Sen. Joe Manchin (D-WV) plans to re-introduce the gun control bill he co-sponsored with Sen. Pat Toomey (R-Pa.) that was shot down in the Senate on April 17.
“I’m willing to go anywhere in this country, I’m going to debate anybody on this issue, read the bill and you tell me what you don’t like,” Manchin said on Fox News Sunday on April 28, confirming his intention to bring his measure back to the Senate floor.
He did not say when he will re-submit the measure, which calls for criminal and mental health background checks for gun buyers at shows and online. Senate Majority Leader Harry Reid (D-Nev.) has shelved gun legislation for the foreseeable future.
The Manchin/Toomey compromise bill — called the Public Safety and Second Amendment Rights Protection Act — was among seven amendments to the first gun control bill debated on the Senate floor since 1994 that failed to get the necessary 60 votes to proceed.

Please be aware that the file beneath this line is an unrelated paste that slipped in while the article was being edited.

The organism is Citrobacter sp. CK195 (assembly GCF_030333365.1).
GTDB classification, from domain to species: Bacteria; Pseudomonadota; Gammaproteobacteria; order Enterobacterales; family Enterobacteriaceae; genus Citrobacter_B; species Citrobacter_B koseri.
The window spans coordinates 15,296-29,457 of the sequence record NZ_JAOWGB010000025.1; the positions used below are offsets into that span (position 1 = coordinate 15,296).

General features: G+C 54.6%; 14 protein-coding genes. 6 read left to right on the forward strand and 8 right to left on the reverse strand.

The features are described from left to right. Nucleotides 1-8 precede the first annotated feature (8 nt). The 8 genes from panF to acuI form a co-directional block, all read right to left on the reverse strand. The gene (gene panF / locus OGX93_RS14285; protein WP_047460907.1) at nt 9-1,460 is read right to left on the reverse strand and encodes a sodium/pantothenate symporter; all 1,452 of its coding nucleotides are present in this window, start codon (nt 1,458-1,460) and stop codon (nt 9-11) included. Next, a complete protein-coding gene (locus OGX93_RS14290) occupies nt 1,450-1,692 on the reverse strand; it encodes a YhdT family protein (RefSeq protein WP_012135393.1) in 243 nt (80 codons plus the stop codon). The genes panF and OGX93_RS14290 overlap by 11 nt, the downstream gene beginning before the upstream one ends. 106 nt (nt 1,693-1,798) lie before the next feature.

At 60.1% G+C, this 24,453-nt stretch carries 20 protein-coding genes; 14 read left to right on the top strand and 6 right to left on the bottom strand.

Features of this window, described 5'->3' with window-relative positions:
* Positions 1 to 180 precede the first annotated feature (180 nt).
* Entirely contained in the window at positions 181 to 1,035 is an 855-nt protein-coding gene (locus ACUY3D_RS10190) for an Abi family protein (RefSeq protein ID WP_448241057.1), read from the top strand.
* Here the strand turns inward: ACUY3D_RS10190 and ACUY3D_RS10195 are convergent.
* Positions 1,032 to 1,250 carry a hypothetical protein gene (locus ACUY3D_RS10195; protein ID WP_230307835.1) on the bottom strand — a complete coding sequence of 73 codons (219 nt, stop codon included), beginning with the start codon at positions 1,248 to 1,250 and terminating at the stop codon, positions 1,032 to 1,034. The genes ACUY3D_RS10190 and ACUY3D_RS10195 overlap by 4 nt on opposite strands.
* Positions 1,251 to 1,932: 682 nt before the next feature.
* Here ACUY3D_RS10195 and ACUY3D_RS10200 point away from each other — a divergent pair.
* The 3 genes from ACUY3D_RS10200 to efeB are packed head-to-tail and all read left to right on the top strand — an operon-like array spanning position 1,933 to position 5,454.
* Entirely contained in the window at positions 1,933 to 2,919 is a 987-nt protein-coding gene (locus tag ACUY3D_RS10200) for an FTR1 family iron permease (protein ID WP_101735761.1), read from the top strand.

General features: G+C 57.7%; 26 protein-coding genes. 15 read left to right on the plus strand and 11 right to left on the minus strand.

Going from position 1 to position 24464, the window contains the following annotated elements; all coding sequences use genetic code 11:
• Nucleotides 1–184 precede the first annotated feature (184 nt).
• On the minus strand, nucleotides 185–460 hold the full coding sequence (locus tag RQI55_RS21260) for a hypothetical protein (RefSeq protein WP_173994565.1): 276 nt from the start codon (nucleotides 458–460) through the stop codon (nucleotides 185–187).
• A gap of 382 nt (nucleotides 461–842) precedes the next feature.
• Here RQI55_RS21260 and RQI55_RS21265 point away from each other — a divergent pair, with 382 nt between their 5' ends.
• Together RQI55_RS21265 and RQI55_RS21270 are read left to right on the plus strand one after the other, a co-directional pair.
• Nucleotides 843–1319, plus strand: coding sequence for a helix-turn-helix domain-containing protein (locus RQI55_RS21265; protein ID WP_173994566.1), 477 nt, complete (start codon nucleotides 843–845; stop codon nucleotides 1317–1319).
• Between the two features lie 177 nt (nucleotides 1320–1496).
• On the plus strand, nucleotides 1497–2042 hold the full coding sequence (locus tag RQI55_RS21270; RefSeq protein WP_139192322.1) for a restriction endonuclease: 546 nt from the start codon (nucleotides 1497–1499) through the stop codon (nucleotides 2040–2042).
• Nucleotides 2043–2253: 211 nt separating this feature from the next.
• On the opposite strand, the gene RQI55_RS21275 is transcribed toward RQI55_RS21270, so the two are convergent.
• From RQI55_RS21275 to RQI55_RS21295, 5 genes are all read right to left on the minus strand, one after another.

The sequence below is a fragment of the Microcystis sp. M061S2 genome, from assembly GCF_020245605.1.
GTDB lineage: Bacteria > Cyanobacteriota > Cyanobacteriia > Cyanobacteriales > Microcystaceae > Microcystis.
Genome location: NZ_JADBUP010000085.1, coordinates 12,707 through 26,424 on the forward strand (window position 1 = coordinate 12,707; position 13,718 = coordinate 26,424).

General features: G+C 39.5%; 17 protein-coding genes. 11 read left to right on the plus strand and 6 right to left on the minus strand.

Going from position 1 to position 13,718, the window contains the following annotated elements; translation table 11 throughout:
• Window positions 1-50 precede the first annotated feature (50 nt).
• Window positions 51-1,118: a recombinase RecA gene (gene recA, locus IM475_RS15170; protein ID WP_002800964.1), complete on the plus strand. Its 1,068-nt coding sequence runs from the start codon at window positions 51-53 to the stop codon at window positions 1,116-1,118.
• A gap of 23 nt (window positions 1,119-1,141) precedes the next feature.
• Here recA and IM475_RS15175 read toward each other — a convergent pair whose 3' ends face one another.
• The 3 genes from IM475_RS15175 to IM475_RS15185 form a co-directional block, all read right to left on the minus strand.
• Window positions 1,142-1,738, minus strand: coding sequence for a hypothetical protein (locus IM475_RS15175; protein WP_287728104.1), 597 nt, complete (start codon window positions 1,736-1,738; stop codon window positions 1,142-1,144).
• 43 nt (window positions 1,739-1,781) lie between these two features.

Manchin told Fox News that co-sponsor Toomey remains “totally committed to this bill,” although Toomey has said he is focusing on fiscal issues and immigration reform.
Despite Toomey’s perceived ambivalence, there is some enthusiasm for reviewing the bill again, including from surprising sources such as Robert A. Levy, chairman of the board of the Cato Institute.
In an April 28 editorial in the New York Times, the chairman of the libertarian Cato Institute implored gun owners and other opponents that the compromise bill might be the best deal they can get — and that it is needed.
“Gun-rights advocates should use this interval to refine their priorities and support this measure, with a few modest changes,” Levy writes. “If they don’t, they will be opening themselves to accusations from President Obama and others that they are merely obstructionists, zealots who will not agree to common-sense gun legislation. The focus on background checks should not distract gun owners from the positive provisions in the Manchin-Toomey proposal.”
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